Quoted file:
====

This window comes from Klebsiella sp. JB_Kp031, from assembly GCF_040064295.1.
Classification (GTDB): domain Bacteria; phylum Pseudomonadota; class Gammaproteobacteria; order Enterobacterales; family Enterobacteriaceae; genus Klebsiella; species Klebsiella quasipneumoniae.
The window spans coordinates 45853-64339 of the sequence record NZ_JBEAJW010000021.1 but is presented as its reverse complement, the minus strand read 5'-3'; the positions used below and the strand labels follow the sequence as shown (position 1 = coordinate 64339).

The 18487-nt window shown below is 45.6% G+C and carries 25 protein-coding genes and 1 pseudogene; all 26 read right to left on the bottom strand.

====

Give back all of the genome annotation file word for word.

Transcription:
This window comes from Klebsiella sp. JB_Kp031, from assembly GCF_040064295.1.
Classification (GTDB): domain Bacteria; phylum Pseudomonadota; class Gammaproteobacteria; order Enterobacterales; family Enterobacteriaceae; genus Klebsiella; species Klebsiella quasipneumoniae.
The window spans coordinates 45853-64339 of the sequence record NZ_JBEAJW010000021.1 but is presented as its reverse complement, the minus strand read 5'-3'; the positions used below and the strand labels follow the sequence as shown (position 1 = coordinate 64339).

The 18487-nt window shown below is 45.6% G+C and carries 25 protein-coding genes and 1 pseudogene; all 26 read right to left on the bottom strand.